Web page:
The stupid history writers didn’t see that. Lady Magnet, one of the fools who wrote history, wrote a book in England and she’s talking about the ghettos. “There was nothing heroic there; it was a dismal existence.” That’s how people with closed eyes see it. If you close your eyes, you see nothing! The ghetto in Medieval Europe was of the most noble heroism. Here were a handful of people fighting against a huge mass of opponents.


And when the enraged mob came battering at the gates of the ghetto, our fathers knew that soon the walls would come down. And the enraged gentiles would come in and they would force the Jews to the baptismal font in order to baptise them against their will. So when our forefathers saw what was awaiting them, so what did they do? They took butcher knives and they slaughtered all the little children, the weakest ones who would yield. The mothers crawled under beds to get the children. The children saw what was happening so they were screaming and they ran under the beds for refuge. So the mothers pulled them out by their little feet and the mothers slit their necks. And then the mothers killed themselves and then the fathers did the same. And finally when the gentiles entered, they found a city of dead Jews. There was nobody to force to the baptism waters. And it didn’t happen once. It happened again and again and again all over Europe. If you want to know how grand is the history of our people, the Middle Ages is one of the most glorious pictures of heroism that the world ever saw. Because every Jew, if he would have said one word, “Yes – yes, I accept baptism,” he could have gained honors and wealth. Any meshumad would gain wealth and honor. But they didn’t budge! They chose the ghetto, and they were proud to be stubborn and they stayed in the ghetto. Actually they were so stiff-necked that they looked down at everyone outside the ghetto walls.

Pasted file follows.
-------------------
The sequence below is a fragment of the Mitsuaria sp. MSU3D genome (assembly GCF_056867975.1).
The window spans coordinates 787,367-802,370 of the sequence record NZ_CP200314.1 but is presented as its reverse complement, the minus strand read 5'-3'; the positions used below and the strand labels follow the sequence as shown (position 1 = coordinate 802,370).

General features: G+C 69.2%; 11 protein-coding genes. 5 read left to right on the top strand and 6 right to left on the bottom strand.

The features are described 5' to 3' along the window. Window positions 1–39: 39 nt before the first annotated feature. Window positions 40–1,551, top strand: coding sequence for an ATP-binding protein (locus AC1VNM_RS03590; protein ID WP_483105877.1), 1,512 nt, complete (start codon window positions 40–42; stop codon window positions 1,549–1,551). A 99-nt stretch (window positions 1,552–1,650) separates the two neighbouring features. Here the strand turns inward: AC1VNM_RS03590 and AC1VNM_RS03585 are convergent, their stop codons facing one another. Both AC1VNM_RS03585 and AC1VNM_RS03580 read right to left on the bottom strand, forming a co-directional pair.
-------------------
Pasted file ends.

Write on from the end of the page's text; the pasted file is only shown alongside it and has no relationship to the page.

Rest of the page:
And in the ghettos in medieval Europe they were crowded into stinking little streets and they were forbidden from making a decent living. They had to sell old rags. And they couldn’t move out. Forget about moving out; they couldn’t even walk out of the ghetto walls. And if they did sometimes go outside they had to get off the sidewalk for the gentile boys. A gentile boy would say “machmoress yudah” and he drove him off the sidewalk. And any goy could send his dog on a Jew and laugh at the the Jew running away with his trousers torn. There was no redress in a court. You’d be lucky if the judge would let you go home alive.  That’s how it was in Medieval Europe.


We don’t understand today how they survived. But they didn’t only survive. They were so proud, so vigorous in their loyalty that we should have a fraction of their devotion, of their happiness in their stubbornness and dedication to Hakodosh Boruch Hu. If we would have a fraction of their Shabbos celebration we would be inspired to no end.